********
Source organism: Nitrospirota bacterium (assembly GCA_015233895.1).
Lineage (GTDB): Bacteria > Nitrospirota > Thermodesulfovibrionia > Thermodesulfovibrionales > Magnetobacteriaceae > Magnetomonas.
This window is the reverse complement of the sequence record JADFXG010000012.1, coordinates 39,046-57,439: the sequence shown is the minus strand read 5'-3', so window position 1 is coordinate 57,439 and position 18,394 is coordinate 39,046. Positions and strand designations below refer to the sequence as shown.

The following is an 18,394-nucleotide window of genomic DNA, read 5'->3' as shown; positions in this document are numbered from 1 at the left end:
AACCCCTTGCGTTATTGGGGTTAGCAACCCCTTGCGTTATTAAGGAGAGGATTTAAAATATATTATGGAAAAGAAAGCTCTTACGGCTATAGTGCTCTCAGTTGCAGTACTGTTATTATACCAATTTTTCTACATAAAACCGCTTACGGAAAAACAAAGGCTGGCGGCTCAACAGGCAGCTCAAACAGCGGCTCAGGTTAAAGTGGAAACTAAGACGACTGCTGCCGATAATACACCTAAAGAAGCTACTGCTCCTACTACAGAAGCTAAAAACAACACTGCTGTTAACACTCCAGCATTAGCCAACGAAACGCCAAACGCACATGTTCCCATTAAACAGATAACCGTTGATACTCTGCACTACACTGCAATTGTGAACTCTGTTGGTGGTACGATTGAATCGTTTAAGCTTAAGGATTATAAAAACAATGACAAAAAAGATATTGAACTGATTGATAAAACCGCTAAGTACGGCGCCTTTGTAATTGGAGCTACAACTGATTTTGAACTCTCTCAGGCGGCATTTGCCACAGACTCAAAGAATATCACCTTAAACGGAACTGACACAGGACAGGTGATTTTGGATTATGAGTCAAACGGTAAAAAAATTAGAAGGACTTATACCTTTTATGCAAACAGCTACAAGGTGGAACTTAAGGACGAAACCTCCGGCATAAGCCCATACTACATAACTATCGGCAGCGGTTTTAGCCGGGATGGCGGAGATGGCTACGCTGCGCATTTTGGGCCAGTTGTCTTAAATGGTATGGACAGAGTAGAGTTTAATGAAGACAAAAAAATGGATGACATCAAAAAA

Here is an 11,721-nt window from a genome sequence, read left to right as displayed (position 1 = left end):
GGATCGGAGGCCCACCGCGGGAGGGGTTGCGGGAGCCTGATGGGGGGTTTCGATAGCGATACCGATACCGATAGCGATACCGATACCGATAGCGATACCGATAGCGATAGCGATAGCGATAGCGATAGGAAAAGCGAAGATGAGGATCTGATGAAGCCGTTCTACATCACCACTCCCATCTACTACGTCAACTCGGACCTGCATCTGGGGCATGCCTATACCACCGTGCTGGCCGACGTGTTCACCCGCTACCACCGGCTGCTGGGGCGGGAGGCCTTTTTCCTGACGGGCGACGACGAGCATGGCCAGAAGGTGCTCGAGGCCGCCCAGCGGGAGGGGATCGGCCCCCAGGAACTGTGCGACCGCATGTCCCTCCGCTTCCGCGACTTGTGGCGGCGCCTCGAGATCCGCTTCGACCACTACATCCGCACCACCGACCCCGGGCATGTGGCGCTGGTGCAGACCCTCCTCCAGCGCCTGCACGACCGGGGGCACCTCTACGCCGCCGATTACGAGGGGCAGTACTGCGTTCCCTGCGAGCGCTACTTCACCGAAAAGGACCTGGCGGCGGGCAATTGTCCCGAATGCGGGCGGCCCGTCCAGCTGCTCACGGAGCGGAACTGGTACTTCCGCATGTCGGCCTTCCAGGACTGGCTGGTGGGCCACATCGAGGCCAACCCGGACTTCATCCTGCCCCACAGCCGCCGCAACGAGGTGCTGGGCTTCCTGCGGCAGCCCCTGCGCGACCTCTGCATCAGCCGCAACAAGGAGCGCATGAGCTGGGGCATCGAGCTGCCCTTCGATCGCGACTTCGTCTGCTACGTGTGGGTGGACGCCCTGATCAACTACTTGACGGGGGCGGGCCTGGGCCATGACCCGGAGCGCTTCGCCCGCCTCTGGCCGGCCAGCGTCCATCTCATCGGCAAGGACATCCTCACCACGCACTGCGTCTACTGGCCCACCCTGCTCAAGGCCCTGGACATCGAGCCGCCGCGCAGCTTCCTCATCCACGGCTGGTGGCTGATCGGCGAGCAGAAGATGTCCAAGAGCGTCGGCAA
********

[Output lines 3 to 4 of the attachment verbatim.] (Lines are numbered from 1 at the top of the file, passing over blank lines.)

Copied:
This window is the reverse complement of the sequence record JADFXG010000012.1, coordinates 39,046-57,439: the sequence shown is the minus strand read 5'-3', so window position 1 is coordinate 57,439 and position 18,394 is coordinate 39,046. Positions and strand designations below refer to the sequence as shown.

The following is an 18,394-nucleotide window of genomic DNA, read 5'->3' as shown; positions in this document are numbered from 1 at the left end: